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Medicinal Chemistry

Synthesis of hindered dialkyl ethers shocked into new life

Rethinking an old electrochemical method boosts yields of the bulky compounds and lowers reaction times

by Leigh Krietsch Boerner
September 11, 2019 | A version of this story appeared in Volume 97, Issue 36


Reaction scheme showing the electrochemical synthesis of a hindered alkyne via a stable carbocation.

Hindered ethers are tricky little buggers. They’re important precursors for many products, especially in the synthesis of certain drugs. The bulkiness of the compounds helps prevent the body’s enzymes from metabolizing the drug molecule before it reaches its target. But this bulkiness also means the compounds are hard to make. Now Phil Baran of the Scripps Research Institute California and co-workers have resurrected an old electrochemical method to zap new life into hindered dialkyl ether synthesis, making 80 different ethers through zippier routes while also boosting yields (Nature 2019, DOI: 10.1038/s41586-019-1539-y).

Traditionally, chemists make ethers using the Williamson synthesis, which involves an oxygen nucleophile attacking a carbon center to kick off a leaving group through an SN2 type mechanism. In the case of hindered ethers, bulky groups on the attacking nucleophile get in the way and slow down the reaction and cut yields.

Baran’s team wanted to find a faster route to hindered ethers and decided to try the Hofer-Moest reaction. This electrocatalytic method was first published in 1902 and involves using an electric potential to drive the decarboxylation of a carboxylic acid, producing a carbocation that an alcohol nucleophile can then attack.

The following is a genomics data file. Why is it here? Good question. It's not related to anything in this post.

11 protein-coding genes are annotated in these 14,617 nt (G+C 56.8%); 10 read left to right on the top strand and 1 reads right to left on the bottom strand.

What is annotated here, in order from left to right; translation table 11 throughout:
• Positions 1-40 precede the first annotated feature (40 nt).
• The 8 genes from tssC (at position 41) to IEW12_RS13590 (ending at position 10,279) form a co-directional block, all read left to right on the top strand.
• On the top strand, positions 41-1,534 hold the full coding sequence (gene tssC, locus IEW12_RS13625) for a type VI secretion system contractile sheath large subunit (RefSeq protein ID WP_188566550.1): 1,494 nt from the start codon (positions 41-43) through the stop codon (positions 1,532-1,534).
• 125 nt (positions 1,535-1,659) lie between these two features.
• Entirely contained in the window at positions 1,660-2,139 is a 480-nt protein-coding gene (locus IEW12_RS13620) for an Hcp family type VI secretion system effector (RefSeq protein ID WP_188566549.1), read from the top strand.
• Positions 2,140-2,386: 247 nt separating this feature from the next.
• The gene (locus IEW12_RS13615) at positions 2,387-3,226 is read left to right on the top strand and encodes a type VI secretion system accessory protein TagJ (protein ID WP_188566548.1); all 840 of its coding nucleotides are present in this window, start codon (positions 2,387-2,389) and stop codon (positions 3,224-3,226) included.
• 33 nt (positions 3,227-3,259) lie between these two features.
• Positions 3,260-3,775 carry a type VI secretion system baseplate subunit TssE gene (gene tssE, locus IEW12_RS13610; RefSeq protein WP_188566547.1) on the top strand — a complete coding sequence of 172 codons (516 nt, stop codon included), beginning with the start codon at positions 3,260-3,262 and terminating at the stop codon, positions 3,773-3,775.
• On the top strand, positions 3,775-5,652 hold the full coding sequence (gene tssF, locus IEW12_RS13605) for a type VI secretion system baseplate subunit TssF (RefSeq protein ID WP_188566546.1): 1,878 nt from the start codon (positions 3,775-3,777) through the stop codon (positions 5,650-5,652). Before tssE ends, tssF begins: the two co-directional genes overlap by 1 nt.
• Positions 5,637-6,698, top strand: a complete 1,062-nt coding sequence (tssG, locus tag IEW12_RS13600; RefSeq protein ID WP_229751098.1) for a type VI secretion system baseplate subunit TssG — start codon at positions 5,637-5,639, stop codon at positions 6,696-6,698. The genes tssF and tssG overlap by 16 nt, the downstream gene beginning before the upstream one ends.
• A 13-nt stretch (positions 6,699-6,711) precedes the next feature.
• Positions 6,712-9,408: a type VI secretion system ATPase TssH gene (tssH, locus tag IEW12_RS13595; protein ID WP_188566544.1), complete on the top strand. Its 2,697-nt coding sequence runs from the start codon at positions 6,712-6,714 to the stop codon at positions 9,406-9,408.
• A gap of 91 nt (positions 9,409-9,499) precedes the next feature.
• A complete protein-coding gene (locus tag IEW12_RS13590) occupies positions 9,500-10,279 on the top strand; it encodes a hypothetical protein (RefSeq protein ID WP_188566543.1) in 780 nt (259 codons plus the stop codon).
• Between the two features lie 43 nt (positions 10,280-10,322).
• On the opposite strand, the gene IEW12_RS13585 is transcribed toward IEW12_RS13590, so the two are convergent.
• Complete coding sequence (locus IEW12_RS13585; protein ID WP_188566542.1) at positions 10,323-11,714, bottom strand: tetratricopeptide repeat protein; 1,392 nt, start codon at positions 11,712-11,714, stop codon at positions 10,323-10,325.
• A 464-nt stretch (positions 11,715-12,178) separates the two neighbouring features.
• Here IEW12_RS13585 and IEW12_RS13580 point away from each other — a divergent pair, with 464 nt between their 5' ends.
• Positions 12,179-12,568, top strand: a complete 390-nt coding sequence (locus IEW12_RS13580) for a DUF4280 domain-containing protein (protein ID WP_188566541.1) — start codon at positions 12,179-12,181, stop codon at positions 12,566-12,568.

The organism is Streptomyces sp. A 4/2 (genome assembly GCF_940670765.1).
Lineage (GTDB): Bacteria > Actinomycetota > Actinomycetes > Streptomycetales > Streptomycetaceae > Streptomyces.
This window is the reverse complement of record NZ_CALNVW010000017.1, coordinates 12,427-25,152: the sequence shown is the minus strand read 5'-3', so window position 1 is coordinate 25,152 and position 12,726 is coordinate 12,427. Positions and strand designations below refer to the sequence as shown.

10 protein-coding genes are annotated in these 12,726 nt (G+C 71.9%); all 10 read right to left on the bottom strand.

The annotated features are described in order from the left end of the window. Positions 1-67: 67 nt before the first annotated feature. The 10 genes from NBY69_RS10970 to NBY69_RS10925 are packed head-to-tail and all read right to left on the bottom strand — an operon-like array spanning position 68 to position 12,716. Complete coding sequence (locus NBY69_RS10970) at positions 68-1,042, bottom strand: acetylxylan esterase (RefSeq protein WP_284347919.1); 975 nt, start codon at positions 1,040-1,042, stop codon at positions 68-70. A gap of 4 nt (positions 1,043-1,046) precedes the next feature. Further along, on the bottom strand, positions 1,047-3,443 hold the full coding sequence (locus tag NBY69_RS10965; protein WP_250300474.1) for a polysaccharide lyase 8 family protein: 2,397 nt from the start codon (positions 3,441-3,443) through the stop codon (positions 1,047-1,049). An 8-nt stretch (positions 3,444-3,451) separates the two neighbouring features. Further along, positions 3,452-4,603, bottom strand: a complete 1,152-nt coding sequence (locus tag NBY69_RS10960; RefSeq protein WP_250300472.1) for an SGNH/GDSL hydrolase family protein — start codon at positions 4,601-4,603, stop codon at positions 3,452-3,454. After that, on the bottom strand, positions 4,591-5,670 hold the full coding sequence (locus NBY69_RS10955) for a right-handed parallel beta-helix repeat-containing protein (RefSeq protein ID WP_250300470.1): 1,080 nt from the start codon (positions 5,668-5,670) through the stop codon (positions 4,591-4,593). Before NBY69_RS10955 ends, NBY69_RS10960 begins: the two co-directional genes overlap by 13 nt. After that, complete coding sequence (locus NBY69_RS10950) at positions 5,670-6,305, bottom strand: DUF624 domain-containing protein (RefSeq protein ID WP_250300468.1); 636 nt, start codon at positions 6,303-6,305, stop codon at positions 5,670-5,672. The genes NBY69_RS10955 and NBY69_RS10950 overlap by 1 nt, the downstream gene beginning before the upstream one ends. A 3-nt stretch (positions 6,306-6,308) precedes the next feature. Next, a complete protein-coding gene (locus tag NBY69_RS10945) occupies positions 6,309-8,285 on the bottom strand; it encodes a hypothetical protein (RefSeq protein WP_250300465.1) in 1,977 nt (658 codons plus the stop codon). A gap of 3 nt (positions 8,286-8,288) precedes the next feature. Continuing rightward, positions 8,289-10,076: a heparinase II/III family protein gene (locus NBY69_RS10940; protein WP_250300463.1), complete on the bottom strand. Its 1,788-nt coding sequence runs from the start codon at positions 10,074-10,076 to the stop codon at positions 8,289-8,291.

However, this reaction normally uses solvent quantities of the alcohol nucleophile, which can lead to generation of a lot of side products, such as alkynes from radical addition reactions, carbenes from elimination, and alcohols from hydration. Baran’s team could use less nucleophile and avoid side reactions by tweaking the electrode material and solvent used, as well as adding small amounts of sacrificial oxidants to prevent radicals in the solution from degrading the carbocation. The key was to make the carbocation long-lived so the small amounts of bulky nucleophile had time to react with it. In the previous version of the reaction, the carbocation “was living in a sea of nucleophiles waiting to attack it, like a steak thrown on a hoard of angry wolves,” Baran says. “In this case we basically had a carbocation sitting in a huge warehouse where in the corner maybe there was one puppy.”

The group ran over 1,000 reactions to optimize the reaction conditions and ended up making over 80 compounds (example shown). The new method had average yields around 43% and average reaction times of 9.8 hours. The older Williamson-based methods had average yields around 19% and took about 100 hours of reaction time. The team found that simple nucleophiles can also easily grab the carbocations, making hindered alcohols and alkyl fluorides, two other commercially important compounds. The method also tolerated a variety of more complex nucleophiles typically known for being sensitive to harsh reaction conditions, including some protected amines, acetals, and boronic esters.

The versatility of the reaction is really what’s important here, Baran says. For medicinal chemists, being able to apply similar methods to synthesize a variety of different molecules is essential. “They want to take modules of a thousand pieces of one thing and a thousand pieces of another thing and put them together and mix and match,” he says. “This method gives you the modularity.” For this work, Baran collaborated with industrial chemists from both Bristol-Myers Squibb and Pfizer.

“I think this is going to be something that pharmaceutical companies and medicinal chemists are going to pick up and use right away,” says Song Lin, an organic electrochemist at Cornell University. Baran and others, he says, have shown that chemists “can use the unique features of electrochemistry to power organic reactions.”


This story was updated on Nov. 11, 2019, to correct Song Lin’s statement on Baran’s work.


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